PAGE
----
“’What,’ shouted my husband, ‘are you ordering away my guests on their very arrival? None of your foolishness!’ ‘Sir,’ said Mr. Wesley, ‘I was not addressing your guests. I do not consider them as ransomed sinners.’
“’What do you mean?’ said Governor Pickens; ‘go and drum your nonsense into the wooly heads of the negroes.’
“The riot was presently at an end, Mr. Wesley returning to the house, and was forgotten after the gentlemen had slept off their potations.
“The party remained with us for three days, until the rum was exhausted.”
With all sympathy for the reverend gentleman whose taste in sacred song led him into such unexpected troubles, it is hardly possible to read this artless narrative without a smile, and the concluding words of our quotation seem to give a singularly human touch to the whole affair.
Whitfield built and
Orphanage on Jekyl while Oglethorpe was still there, and we
have two letters on the subject from him to General Oglethorpe,
written at dates some thirty years apart.
But these patriarchal times in
Jekyl were soon over, for in 1742 came the Spanish invasion; and
5,000 regular soldiers and 29 vessels of war approached to answer
Oglethorpe’s attack on Florida.
and Noble’s Scouts; but in the
extraordinary victory of Bloody Marsh, on Saint Simons, the enemy
was defeated with a loss of over a thousand men; and the invasion
The French Royalists
The French Revolution was not
without its effects even on so remote a shore as that of Jekyl.
What unwritten history, what
unknown tragedies were consigned to oblivion when his house was torn
down, and bundles of records thrown into the fire by a carpenter who
could not read French, only the imagination can conceive.
From this time on the story is one
of dwindling resources and of an estate increasingly reclaimed by
wild nature, until the war between the States gave the finishing
touch, and turned all the flourishing plantations of the
neighborhood, rice, cotton and cane, into desolation.
Associations of the Neighborhood
Though the literary associations of
Jekyl itself are principally concerned with the Wesleys and
the Oglethorpes, the neighborhood is one of unusual literary
spell of sister island Saint Simons. There
also Audubon stayed, and on the occasion of his second visit
to America in 1846, Sir Charles Lyell, the famous English
geologist, wrote in praise of its life and its people. Miss
Bremmer, author of Homes in the New World, and Miss
Amelia Murray both visited it and recorded their impressions,
and here it was that Aaron Burr drew out the plan of his
“Phantom Empire,” though the house in which he wrote on Saint Simons
was undermined in 1824 by a freshet and carried away.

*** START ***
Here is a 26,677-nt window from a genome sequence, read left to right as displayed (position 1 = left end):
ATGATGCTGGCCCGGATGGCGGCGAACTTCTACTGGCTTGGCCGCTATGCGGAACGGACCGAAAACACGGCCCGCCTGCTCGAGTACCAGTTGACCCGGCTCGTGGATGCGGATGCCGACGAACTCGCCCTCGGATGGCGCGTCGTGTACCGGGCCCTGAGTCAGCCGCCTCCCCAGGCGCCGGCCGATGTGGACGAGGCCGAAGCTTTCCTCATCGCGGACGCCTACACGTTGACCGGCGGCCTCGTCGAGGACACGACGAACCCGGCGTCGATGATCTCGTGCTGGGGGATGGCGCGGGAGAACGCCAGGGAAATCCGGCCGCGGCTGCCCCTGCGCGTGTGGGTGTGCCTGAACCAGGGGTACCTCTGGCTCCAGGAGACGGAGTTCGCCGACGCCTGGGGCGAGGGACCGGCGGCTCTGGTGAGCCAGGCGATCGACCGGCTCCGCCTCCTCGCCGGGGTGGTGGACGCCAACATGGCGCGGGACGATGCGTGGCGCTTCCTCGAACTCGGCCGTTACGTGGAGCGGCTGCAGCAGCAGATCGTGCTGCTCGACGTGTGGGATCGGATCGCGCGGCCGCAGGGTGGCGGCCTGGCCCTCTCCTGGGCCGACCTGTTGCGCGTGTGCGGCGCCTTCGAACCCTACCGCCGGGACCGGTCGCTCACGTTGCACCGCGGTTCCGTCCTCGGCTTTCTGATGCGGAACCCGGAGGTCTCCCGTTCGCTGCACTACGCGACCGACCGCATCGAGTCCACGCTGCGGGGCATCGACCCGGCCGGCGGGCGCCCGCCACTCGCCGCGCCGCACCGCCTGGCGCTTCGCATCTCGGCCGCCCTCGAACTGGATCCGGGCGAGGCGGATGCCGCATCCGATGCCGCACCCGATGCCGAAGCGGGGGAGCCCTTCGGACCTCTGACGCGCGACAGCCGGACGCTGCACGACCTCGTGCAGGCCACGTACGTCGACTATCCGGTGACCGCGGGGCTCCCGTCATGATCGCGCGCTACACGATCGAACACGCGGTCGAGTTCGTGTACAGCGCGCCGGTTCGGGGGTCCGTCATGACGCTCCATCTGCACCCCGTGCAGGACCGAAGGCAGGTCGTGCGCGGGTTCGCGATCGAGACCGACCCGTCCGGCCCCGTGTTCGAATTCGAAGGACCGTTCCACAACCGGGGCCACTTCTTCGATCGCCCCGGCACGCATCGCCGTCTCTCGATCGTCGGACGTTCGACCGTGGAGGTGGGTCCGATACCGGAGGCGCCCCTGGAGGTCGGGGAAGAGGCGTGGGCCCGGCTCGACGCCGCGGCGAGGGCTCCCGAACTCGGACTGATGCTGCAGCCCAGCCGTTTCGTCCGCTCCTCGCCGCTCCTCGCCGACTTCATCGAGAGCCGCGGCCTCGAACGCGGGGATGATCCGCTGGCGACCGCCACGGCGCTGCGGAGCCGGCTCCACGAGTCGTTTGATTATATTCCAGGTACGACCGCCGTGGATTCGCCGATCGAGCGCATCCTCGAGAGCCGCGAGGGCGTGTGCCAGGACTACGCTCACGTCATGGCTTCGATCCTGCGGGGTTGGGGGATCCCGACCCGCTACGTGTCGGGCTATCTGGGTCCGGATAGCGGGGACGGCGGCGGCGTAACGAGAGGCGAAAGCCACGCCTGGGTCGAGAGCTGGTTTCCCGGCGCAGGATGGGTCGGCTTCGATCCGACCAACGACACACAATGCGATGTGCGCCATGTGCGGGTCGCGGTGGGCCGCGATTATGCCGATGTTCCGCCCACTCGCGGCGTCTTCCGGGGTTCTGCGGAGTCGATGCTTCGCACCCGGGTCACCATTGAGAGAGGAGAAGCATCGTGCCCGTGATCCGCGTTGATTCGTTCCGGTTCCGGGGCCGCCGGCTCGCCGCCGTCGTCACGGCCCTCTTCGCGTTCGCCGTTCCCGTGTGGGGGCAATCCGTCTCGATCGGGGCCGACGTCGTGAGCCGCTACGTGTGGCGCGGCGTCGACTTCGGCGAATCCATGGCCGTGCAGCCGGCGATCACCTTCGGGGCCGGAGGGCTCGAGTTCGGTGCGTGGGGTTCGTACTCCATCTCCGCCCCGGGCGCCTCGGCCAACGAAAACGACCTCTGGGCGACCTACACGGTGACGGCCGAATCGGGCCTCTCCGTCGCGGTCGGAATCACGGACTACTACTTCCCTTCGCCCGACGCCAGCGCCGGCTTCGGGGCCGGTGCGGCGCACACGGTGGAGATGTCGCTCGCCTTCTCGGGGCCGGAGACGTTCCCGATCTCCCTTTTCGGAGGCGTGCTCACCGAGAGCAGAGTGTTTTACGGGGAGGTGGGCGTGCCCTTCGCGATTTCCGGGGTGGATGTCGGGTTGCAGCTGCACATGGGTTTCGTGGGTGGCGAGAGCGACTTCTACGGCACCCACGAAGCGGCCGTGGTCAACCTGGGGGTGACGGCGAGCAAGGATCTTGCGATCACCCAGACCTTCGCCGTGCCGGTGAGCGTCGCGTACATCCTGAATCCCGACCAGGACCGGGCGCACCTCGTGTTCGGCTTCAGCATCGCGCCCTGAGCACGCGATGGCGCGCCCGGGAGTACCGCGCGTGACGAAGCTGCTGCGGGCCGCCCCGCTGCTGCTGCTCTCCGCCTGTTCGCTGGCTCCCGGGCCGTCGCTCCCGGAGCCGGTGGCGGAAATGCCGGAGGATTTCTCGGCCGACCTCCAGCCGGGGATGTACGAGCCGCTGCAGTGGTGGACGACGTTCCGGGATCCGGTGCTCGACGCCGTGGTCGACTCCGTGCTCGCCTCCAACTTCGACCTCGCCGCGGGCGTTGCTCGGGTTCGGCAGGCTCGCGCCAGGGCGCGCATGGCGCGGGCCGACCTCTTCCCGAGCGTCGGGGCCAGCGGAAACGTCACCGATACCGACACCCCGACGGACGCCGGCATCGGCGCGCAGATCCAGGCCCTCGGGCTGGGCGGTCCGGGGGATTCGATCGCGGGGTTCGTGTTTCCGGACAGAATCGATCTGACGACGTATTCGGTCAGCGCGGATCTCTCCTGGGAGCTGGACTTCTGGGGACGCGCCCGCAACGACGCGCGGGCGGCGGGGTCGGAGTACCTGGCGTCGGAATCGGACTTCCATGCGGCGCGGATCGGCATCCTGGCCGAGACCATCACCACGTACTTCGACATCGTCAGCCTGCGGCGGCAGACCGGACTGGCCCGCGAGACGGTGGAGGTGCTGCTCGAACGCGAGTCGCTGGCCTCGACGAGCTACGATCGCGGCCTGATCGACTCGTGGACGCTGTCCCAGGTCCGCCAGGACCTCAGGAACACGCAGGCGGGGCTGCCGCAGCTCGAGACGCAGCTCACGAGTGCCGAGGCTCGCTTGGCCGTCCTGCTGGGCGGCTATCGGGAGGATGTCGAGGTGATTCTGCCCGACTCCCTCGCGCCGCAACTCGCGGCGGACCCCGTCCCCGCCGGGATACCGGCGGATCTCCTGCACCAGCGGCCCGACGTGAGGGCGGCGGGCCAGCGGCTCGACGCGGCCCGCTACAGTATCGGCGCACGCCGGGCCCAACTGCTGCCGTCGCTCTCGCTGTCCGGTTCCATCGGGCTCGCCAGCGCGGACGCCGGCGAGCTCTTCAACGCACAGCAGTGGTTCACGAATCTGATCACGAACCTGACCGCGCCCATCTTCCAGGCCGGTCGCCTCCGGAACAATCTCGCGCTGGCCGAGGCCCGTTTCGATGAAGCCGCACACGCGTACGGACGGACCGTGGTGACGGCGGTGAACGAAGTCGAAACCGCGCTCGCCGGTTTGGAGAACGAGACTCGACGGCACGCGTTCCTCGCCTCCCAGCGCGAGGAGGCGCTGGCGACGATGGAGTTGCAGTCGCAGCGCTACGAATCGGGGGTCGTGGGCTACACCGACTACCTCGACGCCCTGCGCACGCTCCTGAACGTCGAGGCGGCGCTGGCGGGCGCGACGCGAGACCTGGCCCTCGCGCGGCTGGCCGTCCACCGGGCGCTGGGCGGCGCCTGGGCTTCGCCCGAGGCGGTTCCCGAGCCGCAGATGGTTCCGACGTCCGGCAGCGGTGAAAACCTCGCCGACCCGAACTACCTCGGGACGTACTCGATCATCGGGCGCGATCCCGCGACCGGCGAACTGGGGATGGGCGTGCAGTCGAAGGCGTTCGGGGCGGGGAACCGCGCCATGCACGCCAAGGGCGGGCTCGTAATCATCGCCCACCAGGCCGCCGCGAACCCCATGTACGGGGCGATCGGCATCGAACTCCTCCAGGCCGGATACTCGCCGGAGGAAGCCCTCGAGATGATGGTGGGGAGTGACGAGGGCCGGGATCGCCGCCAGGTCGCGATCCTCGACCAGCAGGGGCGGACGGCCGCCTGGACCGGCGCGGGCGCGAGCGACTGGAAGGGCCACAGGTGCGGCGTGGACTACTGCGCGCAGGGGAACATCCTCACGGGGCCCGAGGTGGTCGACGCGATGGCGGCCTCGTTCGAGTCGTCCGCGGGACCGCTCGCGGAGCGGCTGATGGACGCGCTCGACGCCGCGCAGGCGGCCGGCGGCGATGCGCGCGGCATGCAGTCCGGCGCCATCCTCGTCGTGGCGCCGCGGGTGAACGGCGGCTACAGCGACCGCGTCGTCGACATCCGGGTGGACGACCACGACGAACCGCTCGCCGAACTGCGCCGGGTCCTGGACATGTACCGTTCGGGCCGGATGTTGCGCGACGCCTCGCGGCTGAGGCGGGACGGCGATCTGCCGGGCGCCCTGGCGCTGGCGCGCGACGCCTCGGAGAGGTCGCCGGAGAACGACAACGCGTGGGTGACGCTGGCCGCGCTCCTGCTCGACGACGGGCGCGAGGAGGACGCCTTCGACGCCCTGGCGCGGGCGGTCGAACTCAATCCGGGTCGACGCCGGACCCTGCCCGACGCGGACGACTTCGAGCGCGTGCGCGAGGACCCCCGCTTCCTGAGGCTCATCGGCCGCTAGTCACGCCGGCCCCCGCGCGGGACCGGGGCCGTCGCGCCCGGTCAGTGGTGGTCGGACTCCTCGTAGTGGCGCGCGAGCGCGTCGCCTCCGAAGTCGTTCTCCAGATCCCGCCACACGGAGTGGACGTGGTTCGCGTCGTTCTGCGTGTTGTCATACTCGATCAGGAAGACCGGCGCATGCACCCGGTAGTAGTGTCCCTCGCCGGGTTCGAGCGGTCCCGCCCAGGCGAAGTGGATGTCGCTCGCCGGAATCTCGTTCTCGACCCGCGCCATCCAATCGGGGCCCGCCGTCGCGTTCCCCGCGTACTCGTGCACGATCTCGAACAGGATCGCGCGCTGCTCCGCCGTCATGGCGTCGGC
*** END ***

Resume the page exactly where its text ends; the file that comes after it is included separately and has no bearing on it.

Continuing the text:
one service; the dessert was simple, tartlets
of orange marmalade, dried fruits and nuts. The dishes disposed of,
amid general gossip and talk, and the cloth drawn, the great
punchbowl with its mixture of rum, brandy, sugar, lemon-juice and
peel, was brought in. The wine glasses were pushed aside and stubby
pottle-shaped glass mugs were handed around; and the chairman of the
meeting, rising, announced that the health of the President of the
United States would be drank, standing and with cheers. After this
opening of the evening, there was much filling of mugs, nodding of
heads, one to the other, with short words of good wishes, such as
“Happy days to you,” “Here’s to you,” and the like.
The Island Today
Since that time, good taste, energy
and wealth have turned beautiful Jekyl into a little paradise of
comfort and health-giving relaxation.
The island embraces, altogether,
twenty-two square miles or fourteen thousand acres. On its eastern
side are eleven miles of beach as hard as a shell road, and on the
western side is a landing which is reached by a pleasant sail in the
Club Steamer, from Brunswick.
A fine vegetable garden supplies
the Club with early and delicious vegetables.
and clumps of Bayonet palmetto. Wild orange
trees, loaded with fruit and fragrant blossoms, are plentiful.
“I thank you for my two weeks at Jekyl Island. They were most enjoyable and how could they be otherwise, surrounded as I was with charming, well-bred people, with an interesting golf course, and men to play with whose keen interest in the game and spirit of fun made eighteen holes a real treat.
“Then came a drive
through those woodland groves, along that wonderful beach, and,
after a good dinner, an evening before the wood fire in the smoking
room, listening to men who have seen and done things; men with war
experience and stories of hunting and yachting and traveling, here
and in other lands, interspersed with wit and humor, and, think of
it, no gossip. I, for once, did not miss the band and music and the
dancing which are found in so many of our Southern watering-places.
Those beautiful moonlight nights and the days when the air was
filled with a perfume of flowers and the mocking-birds were singing
in the trees, were much more to my taste, and when it came to
Sunday, the services in the little Chapel, were eminent bishops and
divines discoursed upon things which every thoughtful man is
thinking about, suited me.
come there, restored to health and strength, you fell that there must be some combination of circumstances that makes the place so attractive and restoring. The real spirit of comradeship, which makes all, old and young, feel that they belong to the family, stimulates one to give of their best for the pleasure of others.”
It can readily be seen from the foregoing that the Jekyl Island Club is what its projectors planned, a Southern home, free from all the noise and convulsion of a fashionable watering-place. The whole environment is one of refinement, and the Club to-day is one of the most restful places in America.
Original Members—Jekyl Island Club
Members Alive and Dead—Also Resigned
Present Membership 1919
ALBRIGHT, J.J., Buffalo, N.Y., November